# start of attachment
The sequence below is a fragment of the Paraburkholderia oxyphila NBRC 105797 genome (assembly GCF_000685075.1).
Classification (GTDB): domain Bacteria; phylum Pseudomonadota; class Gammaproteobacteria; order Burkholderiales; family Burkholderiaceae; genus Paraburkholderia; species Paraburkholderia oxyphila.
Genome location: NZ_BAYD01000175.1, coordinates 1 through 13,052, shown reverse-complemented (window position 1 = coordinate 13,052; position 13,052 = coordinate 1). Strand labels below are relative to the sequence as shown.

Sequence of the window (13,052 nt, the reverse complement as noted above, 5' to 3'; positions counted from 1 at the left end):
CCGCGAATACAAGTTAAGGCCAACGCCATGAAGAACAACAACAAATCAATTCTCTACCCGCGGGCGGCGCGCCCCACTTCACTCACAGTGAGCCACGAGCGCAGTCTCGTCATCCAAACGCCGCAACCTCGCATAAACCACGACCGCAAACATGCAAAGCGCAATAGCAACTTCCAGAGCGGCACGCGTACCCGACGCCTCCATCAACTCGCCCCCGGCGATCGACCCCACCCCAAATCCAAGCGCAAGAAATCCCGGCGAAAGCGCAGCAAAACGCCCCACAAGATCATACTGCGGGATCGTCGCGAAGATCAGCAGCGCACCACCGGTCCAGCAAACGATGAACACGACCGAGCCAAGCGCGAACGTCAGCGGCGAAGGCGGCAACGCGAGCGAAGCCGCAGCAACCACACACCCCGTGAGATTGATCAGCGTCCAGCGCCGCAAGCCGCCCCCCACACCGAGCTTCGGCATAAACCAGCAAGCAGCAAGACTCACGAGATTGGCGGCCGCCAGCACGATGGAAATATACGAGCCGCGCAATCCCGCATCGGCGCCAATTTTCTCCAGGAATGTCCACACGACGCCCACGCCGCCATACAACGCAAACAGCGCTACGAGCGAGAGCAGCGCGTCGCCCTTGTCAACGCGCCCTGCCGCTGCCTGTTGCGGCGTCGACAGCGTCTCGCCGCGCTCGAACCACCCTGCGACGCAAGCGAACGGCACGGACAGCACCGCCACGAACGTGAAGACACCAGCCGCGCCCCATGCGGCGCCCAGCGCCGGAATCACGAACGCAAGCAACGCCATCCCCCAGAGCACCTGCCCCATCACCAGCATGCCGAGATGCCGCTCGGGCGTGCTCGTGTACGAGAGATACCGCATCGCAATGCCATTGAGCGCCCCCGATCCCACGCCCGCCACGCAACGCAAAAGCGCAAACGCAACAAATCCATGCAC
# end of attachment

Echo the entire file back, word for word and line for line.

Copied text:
The sequence below is a fragment of the Paraburkholderia oxyphila NBRC 105797 genome (assembly GCF_000685075.1).
Classification (GTDB): domain Bacteria; phylum Pseudomonadota; class Gammaproteobacteria; order Burkholderiales; family Burkholderiaceae; genus Paraburkholderia; species Paraburkholderia oxyphila.
Genome location: NZ_BAYD01000175.1, coordinates 1 through 13,052, shown reverse-complemented (window position 1 = coordinate 13,052; position 13,052 = coordinate 1). Strand labels below are relative to the sequence as shown.

Sequence of the window (13,052 nt, the reverse complement as noted above, 5' to 3'; positions counted from 1 at the left end):
CCGCGAATACAAGTTAAGGCCAACGCCATGAAGAACAACAACAAATCAATTCTCTACCCGCGGGCGGCGCGCCCCACTTCACTCACAGTGAGCCACGAGCGCAGTCTCGTCATCCAAACGCCGCAACCTCGCATAAACCACGACCGCAAACATGCAAAGCGCAATAGCAACTTCCAGAGCGGCACGCGTACCCGACGCCTCCATCAACTCGCCCCCGGCGATCGACCCCACCCCAAATCCAAGCGCAAGAAATCCCGGCGAAAGCGCAGCAAAACGCCCCACAAGATCATACTGCGGGATCGTCGCGAAGATCAGCAGCGCACCACCGGTCCAGCAAACGATGAACACGACCGAGCCAAGCGCGAACGTCAGCGGCGAAGGCGGCAACGCGAGCGAAGCCGCAGCAACCACACACCCCGTGAGATTGATCAGCGTCCAGCGCCGCAAGCCGCCCCCCACACCGAGCTTCGGCATAAACCAGCAAGCAGCAAGACTCACGAGATTGGCGGCCGCCAGCACGATGGAAATATACGAGCCGCGCAATCCCGCATCGGCGCCAATTTTCTCCAGGAATGTCCACACGACGCCCACGCCGCCATACAACGCAAACAGCGCTACGAGCGAGAGCAGCGCGTCGCCCTTGTCAACGCGCCCTGCCGCTGCCTGTTGCGGCGTCGACAGCGTCTCGCCGCGCTCGAACCACCCTGCGACGCAAGCGAACGGCACGGACAGCACCGCCACGAACGTGAAGACACCAGCCGCGCCCCATGCGGCGCCCAGCGCCGGAATCACGAACGCAAGCAACGCCATCCCCCAGAGCACCTGCCCCATCACCAGCATGCCGAGATGCCGCTCGGGCGTGCTCGTGTACGAGAGATACCGCATCGCAATGCCATTGAGCGCCCCCGATCCCACGCCCGCCACGCAACGCAAAAGCGCAAACGCAACAAATCCATGCAC